David Suchet: ‘Poirot fans will love the new film’

TV Times talks to David Suchet about taking on Agatha Christie’s most famous story and the murder-mystery game we should all be playing this Christmas…

It is a very famous story. What makes this version different?

“Anybody who’s interested in Poirot should watch because it isn’t a remake of the 1974 film, but a film of the book. Fans have been waiting for this adaptation, and so have I to an extent, although I didn’t want to blow it out of all proportion. It’s another Poirot story and if I approached it with undue reverence – because it’s an iconic title – then it’d have made me too careful and try too hard.”

Do you think the ending is easy to guess?

“No, I defy anybody who doesn’t know the ending to even hazard a guess; it’s brilliant and extraordinary! The ending’s so iconic and unlike any other book ever written, which is what makes it so famous. This film’s revelatory because it’s Poirot’s journey into himself, as well as on the Orient Express. What’s not in the book, but in our version, is that he has blood-guilt on his hands after Rachett’s murder, which is logical for Poirot the man we know.”

What else is different in this version?

“We also see the physical disintegration of Poirot because of the conditions he’s in – two days and nights in minus-freezing temperatures. For the first time he can’t shave. We don’t play him Hollywood; he hasn’t got his lipstick on all the time, so to speak. So he’s the same man, but it’s a new take on the character.”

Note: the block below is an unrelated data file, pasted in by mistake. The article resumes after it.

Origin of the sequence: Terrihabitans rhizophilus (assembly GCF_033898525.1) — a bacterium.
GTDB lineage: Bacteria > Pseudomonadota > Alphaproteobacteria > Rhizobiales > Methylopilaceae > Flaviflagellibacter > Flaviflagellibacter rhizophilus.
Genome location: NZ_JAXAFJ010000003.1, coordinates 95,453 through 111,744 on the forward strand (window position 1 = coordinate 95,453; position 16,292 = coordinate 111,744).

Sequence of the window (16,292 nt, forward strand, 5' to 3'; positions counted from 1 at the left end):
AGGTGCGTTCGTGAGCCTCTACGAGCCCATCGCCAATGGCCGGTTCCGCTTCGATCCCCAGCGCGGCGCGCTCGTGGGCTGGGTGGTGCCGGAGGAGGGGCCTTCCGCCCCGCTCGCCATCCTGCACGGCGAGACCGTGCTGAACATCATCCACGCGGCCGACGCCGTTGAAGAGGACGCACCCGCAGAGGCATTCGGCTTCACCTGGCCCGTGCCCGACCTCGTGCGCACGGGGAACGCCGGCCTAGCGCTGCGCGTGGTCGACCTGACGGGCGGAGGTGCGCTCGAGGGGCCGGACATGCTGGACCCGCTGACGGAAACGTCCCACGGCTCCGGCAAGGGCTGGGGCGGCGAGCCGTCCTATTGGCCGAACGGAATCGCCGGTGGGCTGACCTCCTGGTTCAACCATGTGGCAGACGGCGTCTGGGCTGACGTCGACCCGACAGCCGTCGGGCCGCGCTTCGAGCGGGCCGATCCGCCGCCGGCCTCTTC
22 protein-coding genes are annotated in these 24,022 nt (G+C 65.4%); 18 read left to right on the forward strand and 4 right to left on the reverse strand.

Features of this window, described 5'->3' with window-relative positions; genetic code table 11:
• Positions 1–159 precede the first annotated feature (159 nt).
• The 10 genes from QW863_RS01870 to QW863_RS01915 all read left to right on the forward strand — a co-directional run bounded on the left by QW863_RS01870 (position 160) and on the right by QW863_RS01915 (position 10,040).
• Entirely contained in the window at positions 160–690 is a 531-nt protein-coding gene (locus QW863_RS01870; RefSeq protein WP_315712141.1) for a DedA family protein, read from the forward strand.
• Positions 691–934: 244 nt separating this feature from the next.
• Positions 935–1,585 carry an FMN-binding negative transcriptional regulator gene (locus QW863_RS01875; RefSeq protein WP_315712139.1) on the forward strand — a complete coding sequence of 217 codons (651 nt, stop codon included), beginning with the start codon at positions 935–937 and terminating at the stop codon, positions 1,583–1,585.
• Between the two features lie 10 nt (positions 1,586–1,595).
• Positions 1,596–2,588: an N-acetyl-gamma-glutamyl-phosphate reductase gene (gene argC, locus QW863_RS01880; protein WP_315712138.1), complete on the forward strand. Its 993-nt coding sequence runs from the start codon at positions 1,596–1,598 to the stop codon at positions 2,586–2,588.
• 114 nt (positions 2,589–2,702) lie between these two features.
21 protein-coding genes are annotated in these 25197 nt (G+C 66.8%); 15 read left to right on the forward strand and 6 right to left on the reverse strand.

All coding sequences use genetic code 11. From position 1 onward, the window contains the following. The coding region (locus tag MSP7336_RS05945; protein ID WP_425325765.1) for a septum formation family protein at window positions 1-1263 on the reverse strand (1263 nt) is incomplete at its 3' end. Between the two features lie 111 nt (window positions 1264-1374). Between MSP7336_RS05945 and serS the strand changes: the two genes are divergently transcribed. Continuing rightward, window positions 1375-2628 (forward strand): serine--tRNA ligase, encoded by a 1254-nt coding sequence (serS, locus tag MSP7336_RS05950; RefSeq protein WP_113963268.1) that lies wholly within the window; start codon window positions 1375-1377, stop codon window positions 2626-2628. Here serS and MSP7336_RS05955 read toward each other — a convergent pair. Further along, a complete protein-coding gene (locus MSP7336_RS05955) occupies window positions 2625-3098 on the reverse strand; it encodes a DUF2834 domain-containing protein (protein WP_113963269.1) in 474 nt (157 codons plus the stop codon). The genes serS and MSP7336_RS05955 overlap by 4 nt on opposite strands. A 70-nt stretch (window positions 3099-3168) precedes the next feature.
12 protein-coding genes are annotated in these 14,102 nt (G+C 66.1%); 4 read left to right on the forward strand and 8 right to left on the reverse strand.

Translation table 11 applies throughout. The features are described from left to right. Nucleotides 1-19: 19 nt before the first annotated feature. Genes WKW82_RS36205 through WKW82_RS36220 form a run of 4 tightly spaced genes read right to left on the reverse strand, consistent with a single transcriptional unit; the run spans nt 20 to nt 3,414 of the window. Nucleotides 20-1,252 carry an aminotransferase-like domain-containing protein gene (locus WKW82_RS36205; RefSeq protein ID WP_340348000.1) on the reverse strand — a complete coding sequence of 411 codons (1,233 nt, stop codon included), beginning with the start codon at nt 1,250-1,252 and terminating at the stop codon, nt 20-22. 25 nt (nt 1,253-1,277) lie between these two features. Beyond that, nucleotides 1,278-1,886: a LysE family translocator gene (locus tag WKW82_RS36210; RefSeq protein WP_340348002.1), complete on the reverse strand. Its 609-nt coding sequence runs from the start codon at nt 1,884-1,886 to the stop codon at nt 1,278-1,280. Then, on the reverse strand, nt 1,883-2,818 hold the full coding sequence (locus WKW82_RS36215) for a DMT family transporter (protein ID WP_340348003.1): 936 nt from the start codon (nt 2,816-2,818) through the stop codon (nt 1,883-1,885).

Did you do anything special for this mystery?

“I’ve done the voiceover for the talking book of Murder on the Orient Express, I know the book and I know the Albert Finney film almost frame by frame, so I didn’t have to do anything extra.”

How does the character differ from you?

“The difference between him and me is huge and there’s no way I can just come out of character, have a chat and a nice cup of coffee. He’s a very full, three-dimensional character and so unlike me. Certain attitudes may be the same as his, but I have to change myself to become him.”

Is it easy to switch off at the end of the day?

“I have to, otherwise I’d have no marriage left! I’m sure my wife wouldn’t enjoy living with Poirot!”

We hear there is a game that families play at home when watching Poirot. What is that like?

“I get letters from several families who watch Poirot live, but the moment the summing up, or the denouement, happens they start recording and switch the TV off. Then they try to solve the murder over dinner. The big challenge is to remember what happened and these families take notes during the episode. Then they each write down who they think did it on a piece of paper and put it in a sealed envelope. The host plays the denouement and the envelopes are opened. Each person puts money on the table and if they can’t solve it or get it wrong, the pot of money, rather like the lottery, rolls over to the next story. It turns the evening into a huge Poirot event, which is wonderful!”

Poirot: Murder on the Orient Express can be seen on Christmas Day at 9pm on ITV1.